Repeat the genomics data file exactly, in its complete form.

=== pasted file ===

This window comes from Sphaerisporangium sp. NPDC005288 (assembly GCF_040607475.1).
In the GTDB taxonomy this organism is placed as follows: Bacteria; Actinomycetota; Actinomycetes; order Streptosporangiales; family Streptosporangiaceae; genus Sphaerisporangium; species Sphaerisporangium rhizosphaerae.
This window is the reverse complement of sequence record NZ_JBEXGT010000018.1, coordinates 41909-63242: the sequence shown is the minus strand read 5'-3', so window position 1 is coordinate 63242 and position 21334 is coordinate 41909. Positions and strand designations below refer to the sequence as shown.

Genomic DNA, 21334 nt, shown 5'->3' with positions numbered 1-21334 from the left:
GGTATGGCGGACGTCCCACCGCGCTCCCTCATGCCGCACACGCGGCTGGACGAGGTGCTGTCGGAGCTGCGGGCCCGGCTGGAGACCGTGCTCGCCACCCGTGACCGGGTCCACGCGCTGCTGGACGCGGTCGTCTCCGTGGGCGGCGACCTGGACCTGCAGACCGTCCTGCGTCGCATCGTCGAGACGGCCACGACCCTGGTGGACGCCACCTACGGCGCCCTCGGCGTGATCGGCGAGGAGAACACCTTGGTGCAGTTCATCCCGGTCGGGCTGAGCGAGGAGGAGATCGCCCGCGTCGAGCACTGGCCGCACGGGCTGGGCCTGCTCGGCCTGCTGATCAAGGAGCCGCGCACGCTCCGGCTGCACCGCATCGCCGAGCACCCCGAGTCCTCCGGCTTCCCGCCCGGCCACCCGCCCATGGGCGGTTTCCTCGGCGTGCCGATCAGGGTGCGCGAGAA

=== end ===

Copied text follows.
This window comes from Sphaerisporangium sp. NPDC005288 (assembly GCF_040607475.1).
In the GTDB taxonomy this organism is placed as follows: Bacteria; Actinomycetota; Actinomycetes; order Streptosporangiales; family Streptosporangiaceae; genus Sphaerisporangium; species Sphaerisporangium rhizosphaerae.
This window is the reverse complement of sequence record NZ_JBEXGT010000018.1, coordinates 41909-63242: the sequence shown is the minus strand read 5'-3', so window position 1 is coordinate 63242 and position 21334 is coordinate 41909. Positions and strand designations below refer to the sequence as shown.

Genomic DNA, 21334 nt, shown 5'->3' with positions numbered 1-21334 from the left:
GGTATGGCGGACGTCCCACCGCGCTCCCTCATGCCGCACACGCGGCTGGACGAGGTGCTGTCGGAGCTGCGGGCCCGGCTGGAGACCGTGCTCGCCACCCGTGACCGGGTCCACGCGCTGCTGGACGCGGTCGTCTCCGTGGGCGGCGACCTGGACCTGCAGACCGTCCTGCGTCGCATCGTCGAGACGGCCACGACCCTGGTGGACGCCACCTACGGCGCCCTCGGCGTGATCGGCGAGGAGAACACCTTGGTGCAGTTCATCCCGGTCGGGCTGAGCGAGGAGGAGATCGCCCGCGTCGAGCACTGGCCGCACGGGCTGGGCCTGCTCGGCCTGCTGATCAAGGAGCCGCGCACGCTCCGGCTGCACCGCATCGCCGAGCACCCCGAGTCCTCCGGCTTCCCGCCCGGCCACCCGCCCATGGGCGGTTTCCTCGGCGTGCCGATCAGGGTGCGCGAGAA